23 January 2010

Do you know how to pronounce "Van Gogh" correctly? How about Brett Favre?

Newspapers, publishers (and presumably some major websites) have "style books" designating a uniform code of accepted grammatical constructions for the business.  When a media company extends to the aural realm, it becomes necessary to also include a pronunciation guide.  Today I located part of such a guide from the BBC, which I presume has one of the best ones because of the remarkable breadth of their news coverage.

On the subject of Vincent Van Gogh, they offer the following:
But what is the real pronunciation of Van Gogh? Native English speakers can be heard saying Van GOFF (-v as in vet, -a as in pan, -g as in get, -f as in fit) or van GOH (-oh as in no).

In fact, most Dutch people pronounce his surname along the lines of Vun KHOKH (-v as in vet, -u as in bun, -kh as in Scottish loch) or Fun KHOKH (-f as in fit, -u as in bun, -kh as in Scottish loch)...

At the Pronunciation Unit, we don't expect non-native Dutch speakers to pronounce his name with a perfect Dutch accent. Instead, we recommend the established Anglicisation Van GOKH (-v as in vet, -g as in get, -kh as in Scottish loch) which is codified in numerous British English pronunciation dictionaries.

This recommendation represents a compromise between the aforementioned English pronunciations and the Dutch pronunciations.
The "How To Say..." page of the BBC's Magazine Monitor has additional offerings on such subjects as Morgan Tsvangirai, Dmitry Medvedev, David Bowie, and many others.

What is missing from the site are clickable audio files that allow one to hear the word rather than read the text.  That feature was incorporated into the surprisingly useful Miss Pronouncer.com website, which has assembled audio files of the names of people and places in Wisconsin.  An LATimes article explained the need for this site and the meticulous work that went into its creation - not just a presumption of what the correct pronunciation should be, but actual travel to places, interviews with local residents, and asking some subjects to pronounce their own names.  Trying to intuit the proper pronunciation can lead one astray:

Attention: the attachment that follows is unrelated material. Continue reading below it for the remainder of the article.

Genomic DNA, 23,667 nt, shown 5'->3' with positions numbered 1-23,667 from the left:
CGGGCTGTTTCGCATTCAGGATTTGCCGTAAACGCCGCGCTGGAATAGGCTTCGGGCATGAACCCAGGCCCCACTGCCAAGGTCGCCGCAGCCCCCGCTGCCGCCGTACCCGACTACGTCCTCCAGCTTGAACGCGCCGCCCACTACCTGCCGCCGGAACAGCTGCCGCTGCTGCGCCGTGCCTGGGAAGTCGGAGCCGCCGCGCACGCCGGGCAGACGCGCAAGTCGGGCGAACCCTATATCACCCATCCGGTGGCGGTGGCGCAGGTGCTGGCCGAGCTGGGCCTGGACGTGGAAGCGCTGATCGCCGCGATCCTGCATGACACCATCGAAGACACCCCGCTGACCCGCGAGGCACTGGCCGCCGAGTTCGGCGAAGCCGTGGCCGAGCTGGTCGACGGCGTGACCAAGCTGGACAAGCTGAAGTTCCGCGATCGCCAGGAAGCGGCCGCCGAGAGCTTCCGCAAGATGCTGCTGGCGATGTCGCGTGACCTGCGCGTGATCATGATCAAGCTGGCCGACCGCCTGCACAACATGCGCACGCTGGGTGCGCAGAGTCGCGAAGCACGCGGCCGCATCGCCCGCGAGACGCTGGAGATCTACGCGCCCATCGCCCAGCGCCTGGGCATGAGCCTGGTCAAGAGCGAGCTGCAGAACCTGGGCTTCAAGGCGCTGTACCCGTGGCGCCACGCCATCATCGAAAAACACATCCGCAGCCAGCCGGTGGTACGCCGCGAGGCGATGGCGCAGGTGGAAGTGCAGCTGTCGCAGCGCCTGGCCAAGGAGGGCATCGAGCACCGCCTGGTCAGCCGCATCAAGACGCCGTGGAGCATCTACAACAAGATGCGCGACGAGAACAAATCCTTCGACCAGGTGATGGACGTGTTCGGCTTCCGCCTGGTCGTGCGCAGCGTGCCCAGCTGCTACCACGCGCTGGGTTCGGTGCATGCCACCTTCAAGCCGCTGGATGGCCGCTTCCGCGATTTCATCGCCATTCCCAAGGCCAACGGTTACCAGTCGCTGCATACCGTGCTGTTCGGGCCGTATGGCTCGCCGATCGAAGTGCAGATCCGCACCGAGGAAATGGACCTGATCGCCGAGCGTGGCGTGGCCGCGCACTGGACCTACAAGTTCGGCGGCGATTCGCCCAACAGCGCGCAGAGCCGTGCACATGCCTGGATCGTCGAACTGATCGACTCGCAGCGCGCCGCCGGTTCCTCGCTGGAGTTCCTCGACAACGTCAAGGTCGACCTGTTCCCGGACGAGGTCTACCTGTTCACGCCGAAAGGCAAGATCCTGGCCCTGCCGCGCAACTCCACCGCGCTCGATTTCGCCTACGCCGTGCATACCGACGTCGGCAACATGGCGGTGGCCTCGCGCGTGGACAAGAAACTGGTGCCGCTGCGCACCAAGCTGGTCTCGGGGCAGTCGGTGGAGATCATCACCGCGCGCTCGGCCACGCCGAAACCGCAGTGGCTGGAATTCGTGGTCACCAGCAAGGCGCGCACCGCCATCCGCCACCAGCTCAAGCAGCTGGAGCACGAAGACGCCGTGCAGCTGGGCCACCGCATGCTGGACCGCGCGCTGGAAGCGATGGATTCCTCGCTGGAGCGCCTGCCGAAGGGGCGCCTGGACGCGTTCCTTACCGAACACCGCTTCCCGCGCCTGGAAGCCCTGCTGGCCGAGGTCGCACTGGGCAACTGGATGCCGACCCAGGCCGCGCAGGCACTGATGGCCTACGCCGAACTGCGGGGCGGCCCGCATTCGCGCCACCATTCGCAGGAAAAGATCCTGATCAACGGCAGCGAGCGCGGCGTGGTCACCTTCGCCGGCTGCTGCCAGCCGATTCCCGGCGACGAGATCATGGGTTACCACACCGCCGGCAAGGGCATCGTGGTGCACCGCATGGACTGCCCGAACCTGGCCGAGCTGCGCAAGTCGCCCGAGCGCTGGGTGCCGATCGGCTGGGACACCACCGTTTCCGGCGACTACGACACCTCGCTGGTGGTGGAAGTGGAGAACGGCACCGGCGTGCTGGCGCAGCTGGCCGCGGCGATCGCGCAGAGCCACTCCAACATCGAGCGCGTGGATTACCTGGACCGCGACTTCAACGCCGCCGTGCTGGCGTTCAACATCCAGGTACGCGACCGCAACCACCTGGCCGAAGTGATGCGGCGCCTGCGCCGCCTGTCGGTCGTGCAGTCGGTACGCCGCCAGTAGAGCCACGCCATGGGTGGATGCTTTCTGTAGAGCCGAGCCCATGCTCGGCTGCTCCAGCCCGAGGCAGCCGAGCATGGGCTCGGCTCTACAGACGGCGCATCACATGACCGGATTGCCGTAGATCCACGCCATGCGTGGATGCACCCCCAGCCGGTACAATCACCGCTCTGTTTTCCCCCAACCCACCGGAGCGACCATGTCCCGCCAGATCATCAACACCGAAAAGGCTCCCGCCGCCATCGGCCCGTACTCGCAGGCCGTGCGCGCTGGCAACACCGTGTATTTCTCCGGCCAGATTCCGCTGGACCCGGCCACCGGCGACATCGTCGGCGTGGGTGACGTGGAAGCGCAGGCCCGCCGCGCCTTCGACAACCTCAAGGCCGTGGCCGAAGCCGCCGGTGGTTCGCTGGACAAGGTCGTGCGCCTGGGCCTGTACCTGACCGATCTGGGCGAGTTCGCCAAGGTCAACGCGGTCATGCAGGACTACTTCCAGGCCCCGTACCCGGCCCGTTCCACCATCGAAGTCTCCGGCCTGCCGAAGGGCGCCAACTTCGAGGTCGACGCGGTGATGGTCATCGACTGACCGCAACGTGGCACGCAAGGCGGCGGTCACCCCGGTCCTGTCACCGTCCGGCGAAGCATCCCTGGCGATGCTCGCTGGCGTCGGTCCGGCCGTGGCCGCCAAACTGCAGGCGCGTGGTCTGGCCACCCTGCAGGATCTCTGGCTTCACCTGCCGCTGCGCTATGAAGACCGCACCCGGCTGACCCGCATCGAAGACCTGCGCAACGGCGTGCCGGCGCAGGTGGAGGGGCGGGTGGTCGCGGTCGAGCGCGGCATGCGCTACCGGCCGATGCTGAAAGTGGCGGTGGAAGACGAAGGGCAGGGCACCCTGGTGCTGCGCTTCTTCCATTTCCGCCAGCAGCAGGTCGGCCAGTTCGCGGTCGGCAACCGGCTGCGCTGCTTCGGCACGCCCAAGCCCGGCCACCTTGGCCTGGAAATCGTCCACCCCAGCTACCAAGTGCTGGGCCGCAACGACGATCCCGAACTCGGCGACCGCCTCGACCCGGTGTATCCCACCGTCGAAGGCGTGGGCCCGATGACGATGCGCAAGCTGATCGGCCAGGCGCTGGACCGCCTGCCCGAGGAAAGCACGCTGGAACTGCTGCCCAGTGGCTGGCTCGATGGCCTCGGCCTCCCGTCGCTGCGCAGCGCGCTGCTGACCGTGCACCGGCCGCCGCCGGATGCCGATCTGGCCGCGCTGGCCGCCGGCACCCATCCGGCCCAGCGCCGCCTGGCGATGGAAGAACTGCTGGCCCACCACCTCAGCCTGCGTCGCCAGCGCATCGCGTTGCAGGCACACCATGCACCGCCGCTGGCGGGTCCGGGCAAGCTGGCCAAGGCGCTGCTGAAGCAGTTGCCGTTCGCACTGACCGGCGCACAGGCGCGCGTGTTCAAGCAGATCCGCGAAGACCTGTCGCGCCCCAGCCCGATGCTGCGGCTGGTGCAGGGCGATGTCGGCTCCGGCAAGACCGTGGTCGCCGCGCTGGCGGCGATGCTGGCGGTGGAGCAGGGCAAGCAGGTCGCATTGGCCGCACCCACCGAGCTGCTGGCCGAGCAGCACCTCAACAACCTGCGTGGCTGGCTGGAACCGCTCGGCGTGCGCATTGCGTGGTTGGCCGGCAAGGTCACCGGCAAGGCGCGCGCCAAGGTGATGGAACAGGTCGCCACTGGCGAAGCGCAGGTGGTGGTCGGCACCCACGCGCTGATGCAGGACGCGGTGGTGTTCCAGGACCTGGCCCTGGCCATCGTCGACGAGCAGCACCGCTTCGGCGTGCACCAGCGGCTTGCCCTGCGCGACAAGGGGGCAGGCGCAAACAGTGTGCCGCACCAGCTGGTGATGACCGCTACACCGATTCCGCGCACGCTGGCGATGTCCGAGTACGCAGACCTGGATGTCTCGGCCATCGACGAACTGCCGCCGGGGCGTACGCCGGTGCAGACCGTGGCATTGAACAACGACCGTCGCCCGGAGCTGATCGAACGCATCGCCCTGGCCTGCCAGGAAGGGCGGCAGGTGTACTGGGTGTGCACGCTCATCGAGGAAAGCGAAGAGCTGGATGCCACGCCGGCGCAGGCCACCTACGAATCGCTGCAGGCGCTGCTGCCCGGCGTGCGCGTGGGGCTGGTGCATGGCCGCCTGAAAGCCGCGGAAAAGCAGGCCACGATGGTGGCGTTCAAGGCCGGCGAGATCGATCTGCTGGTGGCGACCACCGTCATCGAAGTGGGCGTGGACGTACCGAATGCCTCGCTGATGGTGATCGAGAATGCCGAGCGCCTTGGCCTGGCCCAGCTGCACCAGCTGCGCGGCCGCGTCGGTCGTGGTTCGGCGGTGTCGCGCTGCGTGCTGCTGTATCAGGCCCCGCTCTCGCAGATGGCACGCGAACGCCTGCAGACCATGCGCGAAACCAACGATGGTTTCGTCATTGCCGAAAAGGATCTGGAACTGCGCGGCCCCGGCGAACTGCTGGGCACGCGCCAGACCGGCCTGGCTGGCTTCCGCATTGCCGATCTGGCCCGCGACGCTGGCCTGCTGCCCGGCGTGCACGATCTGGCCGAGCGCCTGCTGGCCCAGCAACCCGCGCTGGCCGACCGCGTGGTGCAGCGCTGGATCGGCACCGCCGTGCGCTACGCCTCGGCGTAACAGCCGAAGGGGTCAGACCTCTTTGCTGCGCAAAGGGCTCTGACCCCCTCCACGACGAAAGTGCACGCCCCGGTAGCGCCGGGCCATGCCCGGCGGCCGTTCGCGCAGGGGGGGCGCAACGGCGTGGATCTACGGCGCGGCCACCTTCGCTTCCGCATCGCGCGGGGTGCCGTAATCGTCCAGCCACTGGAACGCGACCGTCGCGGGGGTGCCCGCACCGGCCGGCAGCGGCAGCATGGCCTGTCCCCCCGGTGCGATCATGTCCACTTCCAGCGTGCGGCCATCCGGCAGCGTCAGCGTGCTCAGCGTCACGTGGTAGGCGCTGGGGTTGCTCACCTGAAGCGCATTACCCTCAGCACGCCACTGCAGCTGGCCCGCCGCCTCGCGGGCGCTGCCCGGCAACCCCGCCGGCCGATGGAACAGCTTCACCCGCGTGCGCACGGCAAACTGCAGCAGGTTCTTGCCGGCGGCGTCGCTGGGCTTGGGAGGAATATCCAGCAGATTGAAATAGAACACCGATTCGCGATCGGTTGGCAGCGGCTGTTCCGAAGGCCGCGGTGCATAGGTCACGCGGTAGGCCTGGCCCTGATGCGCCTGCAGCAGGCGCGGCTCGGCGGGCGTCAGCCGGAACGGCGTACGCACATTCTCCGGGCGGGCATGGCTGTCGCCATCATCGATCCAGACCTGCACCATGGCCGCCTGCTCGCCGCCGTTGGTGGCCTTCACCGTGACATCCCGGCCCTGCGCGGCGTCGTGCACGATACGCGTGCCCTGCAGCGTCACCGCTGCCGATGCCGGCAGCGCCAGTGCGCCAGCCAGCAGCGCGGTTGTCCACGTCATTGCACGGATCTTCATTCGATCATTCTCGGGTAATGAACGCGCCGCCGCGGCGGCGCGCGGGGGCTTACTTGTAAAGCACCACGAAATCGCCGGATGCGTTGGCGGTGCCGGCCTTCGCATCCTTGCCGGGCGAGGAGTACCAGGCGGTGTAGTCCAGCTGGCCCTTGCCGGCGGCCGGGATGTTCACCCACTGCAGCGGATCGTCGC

The town of Genoa, Wis.? Forget the Italian version. It's "gen-NO-wah."
Berlin, Wis.? Make sure to draw out the first syllable: "BERRR-lin."
You can click these links to hear the pronunciation of Lac Courte Oreilles, Lake Butte des Morts, Madison mayor Dave Cieslewicz, or Vikings quarterback Brett Favre.  There are many more at the Miss Pronouncer site.

I should also add that when I lived in Kentucky and we could identify out-of-state people because they would mispronounce town names like Versailles (in Kentucky it's ver-SALES) and Athens (say AY-thens).   More states should have web-based pronunciation guides.  If you know of any, please offer them in the comment section.

Addendum:  Bryan Klimt found one for Texas locales.


  1. Pronouncing Van Gogh is easy. Pronuncing Favre as Farve is impossible based on how it is spelled. Might as well say "My name is pronounced Smith." "Oh? How do you spell that?" "Why it's spelled J-O-N-E-S, of course."

  2. Louisiana could sure use one.

  3. This comment has been removed by the author.

  4. I have used a couple for Van Gogh. The one I remember is www.forvo.com.

    And of course, David Bowie's kid's name is Zowie and probably not pronounced Zoe.


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